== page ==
Editor's Note: In 2010, Amina Wadud, a noted author and scholar on Islam and gender, traveled to Makkah and Madinah to perform her first Hajj and celebrate Eid ul-Adha. Wadud kept an extraordinary blog about Hajj experiences. Patheos is combining her blog posts into four essays covering her preparation, her actual Hajj, and coming home. Click here for part one. Click here for part two. Click here for part three. In part four, Wadud talks about the ramy Jamarat, or stoning the devil, how she returned to Makkah, and the rainbow at the end of it all.
Ramy Jamarat: Stoning the Devil Out of Our Lives
To understand my lowest point, we have to step back to the other ritual requirements after wuquf Arafat. I've already described my Muzdhalifah experience in part three. [After Muzdhalifah] we return to the tent city at Mina for three days. Once, on each of these days, we go to the ramy Jamarat. This is pretty literally "throw (stones) at the pillars." There are three pillars—big, medium, and small—that represent the places where Satan tempted Abraham (or his son) against the divine command to sacrifice. He threw seven stones at each of these places.
Today, the pilgrims commemorate this ritually. First we must collect our stones. Like most people I collected mine at Muzdhalifah (there has to be some use for the place, I guess). However, they can be collected at Mina, Arafat, and even Makkah. Someone said these pebbles should be the size of a bean. At first I was collecting rocks way too little. It is suggested to collect seven for the first day and twenty-one for each of the next three days; a total of seventy, plus a few, in case you lose or drop any on the days of the ramy. That first day, fresh off of Arafat and after having survived Muzdhalifah, we proceed to ramy while still in ihram. Afterward, we can shave and shower and change clothes. Well, (most of) the men shaved. Having cut six inches off my hair the first time I came out of ihram, I decided to only do a token cut this time.
Anyway, that first day I walked to the Jamarat with our leader, Mr. Mansour, and a few other people. It was exciting and seeing so many Muslims coming out was also exciting. It was also exhausting to walk there and once the adrenaline had worn off it was a killer to walk back. The first time for ramy Jamarat, you are supposed to think of your seven biggest sins, fears, losses, or temptations and throw for each of these—like expiation. We only throw stones at the biggest of the pillars (at this time, there is no difference in the actual size of the pillars, but the biggest one is the last one as the people walk goes. So we must pass the first two, which had guards and prohibiting).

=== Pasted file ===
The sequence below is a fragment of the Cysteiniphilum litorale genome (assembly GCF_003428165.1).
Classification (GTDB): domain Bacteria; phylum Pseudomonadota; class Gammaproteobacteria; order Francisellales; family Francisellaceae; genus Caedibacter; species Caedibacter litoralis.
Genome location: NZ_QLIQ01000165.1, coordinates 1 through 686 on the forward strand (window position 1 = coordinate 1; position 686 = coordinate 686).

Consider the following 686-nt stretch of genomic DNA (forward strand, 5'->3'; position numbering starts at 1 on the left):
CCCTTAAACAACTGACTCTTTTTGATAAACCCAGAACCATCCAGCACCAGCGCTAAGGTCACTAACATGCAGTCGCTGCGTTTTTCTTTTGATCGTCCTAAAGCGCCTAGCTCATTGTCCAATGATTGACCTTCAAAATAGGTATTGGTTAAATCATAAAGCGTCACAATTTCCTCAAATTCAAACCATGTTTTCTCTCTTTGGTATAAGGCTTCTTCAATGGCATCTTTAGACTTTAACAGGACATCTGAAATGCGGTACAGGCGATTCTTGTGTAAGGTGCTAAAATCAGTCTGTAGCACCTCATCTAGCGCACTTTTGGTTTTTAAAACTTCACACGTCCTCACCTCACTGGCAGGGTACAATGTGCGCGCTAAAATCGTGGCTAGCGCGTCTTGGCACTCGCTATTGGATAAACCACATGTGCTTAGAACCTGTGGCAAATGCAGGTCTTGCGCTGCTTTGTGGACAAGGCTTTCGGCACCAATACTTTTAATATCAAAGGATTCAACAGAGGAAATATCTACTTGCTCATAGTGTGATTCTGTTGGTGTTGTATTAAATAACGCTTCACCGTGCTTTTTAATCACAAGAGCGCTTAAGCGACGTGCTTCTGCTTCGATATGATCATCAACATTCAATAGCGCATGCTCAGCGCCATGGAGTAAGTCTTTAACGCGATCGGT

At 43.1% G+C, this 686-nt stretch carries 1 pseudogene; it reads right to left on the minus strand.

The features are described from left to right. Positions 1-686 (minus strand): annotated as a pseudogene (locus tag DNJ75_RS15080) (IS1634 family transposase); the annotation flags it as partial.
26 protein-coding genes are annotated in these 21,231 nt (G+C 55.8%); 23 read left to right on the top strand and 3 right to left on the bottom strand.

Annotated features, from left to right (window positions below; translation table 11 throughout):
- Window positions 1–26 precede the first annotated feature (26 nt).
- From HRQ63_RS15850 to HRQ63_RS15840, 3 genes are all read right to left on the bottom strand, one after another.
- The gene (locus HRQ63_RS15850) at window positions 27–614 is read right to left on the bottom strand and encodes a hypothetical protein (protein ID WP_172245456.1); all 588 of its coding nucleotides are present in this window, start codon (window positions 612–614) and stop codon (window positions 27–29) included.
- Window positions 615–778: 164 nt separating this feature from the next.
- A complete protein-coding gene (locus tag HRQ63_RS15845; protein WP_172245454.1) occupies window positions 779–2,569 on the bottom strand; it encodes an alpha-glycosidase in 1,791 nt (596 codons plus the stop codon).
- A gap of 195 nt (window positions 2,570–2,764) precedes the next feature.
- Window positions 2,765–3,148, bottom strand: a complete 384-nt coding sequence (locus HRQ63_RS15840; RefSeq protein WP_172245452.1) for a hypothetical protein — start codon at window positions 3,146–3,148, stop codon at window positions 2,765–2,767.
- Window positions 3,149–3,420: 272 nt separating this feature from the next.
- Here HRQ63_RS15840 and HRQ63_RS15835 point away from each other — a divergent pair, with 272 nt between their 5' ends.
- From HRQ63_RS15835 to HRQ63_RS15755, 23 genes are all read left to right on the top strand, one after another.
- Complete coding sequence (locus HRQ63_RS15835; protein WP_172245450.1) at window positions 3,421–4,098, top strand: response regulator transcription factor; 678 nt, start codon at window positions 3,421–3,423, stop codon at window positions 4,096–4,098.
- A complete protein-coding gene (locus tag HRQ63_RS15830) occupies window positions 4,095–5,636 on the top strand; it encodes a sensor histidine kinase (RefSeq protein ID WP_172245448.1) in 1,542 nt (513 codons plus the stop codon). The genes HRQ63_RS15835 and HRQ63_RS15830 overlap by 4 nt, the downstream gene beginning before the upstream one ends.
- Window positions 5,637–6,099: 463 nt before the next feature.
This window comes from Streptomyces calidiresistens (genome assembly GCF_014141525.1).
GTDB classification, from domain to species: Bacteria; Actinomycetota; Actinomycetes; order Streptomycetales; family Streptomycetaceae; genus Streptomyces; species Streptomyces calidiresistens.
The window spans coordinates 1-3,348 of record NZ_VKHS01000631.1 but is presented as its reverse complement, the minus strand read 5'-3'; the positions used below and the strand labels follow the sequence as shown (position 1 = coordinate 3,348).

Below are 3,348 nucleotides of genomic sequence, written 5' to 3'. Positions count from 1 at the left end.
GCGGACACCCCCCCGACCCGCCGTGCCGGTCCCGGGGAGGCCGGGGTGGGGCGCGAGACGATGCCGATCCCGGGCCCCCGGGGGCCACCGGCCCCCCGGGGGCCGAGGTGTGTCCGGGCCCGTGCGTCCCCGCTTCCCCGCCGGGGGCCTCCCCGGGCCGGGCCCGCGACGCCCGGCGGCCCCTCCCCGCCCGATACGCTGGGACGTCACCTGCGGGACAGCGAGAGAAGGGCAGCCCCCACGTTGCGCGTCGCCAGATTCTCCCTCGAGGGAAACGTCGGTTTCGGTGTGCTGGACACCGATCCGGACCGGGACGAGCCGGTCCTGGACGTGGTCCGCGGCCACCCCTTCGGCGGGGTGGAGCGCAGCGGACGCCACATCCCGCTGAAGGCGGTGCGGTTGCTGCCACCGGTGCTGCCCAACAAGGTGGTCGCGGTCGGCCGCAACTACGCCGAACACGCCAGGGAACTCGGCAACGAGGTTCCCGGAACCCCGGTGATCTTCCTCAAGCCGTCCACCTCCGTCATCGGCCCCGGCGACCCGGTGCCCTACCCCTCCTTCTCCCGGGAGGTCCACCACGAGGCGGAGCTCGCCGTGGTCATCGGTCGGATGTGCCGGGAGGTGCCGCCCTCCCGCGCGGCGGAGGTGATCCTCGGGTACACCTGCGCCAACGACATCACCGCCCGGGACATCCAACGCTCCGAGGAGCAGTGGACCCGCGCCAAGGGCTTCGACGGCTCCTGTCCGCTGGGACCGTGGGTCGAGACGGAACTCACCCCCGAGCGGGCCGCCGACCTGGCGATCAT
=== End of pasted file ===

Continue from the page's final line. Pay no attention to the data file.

This ramy Jamarat is pretty serious. For one thing, technically it should be done some time between noon and sunset only. Yes, that's right, the hottest part of the day with the sun at its zenith. Only women and the disabled are allowed to throw after the sun sets. Next is the location of the pillars in this new pavilion. The pavilion is also at Mina, but remember, there are millions of pilgrims in this tent city. So, it spreads out quite a distance. As it stands, those whose tents are the closest to the pavilion are those in the VIP tents. Yes, their conditions are a grade up from our conditions, but then, our conditions are a grade up from others, and there are still many pilgrims without tents or camped outside. There are class differences, despite the notion that we are all made equal by these rites and rituals.
Our tent was about a kilometer before the two kilometer "people walk" to the Jamarat. This is where tradition meets technology, in my estimation, to the best extent. If you look at the history of the Jamarat, from the days of a simple pillar with a ditch to collect the stones, to the building of a three-story structure, to what they have now—a pavilion with five stories, escalators and this elaborate "people walk"—I think you can appreciate the simple fact that religion and religious practice must meet modernity at least in some ways. This is also the place that has suffered the greatest collective tragedies at the hajj in past years.
For example, there are two tunnels along the people walk. One year, the people flowed into the tunnel faster than they moved out on the other end. As a consequence, the people in the middle lost sufficient air, and a large number suffocated. This was so easy to imagine as we went to complete this rite for the third and final time. The throngs of people were easily 15-20 abreast, jammed so close together there was nothing visible except the persons immediately in front or beside you. I still had the advantage of being taller than most Muslims and could see over their heads.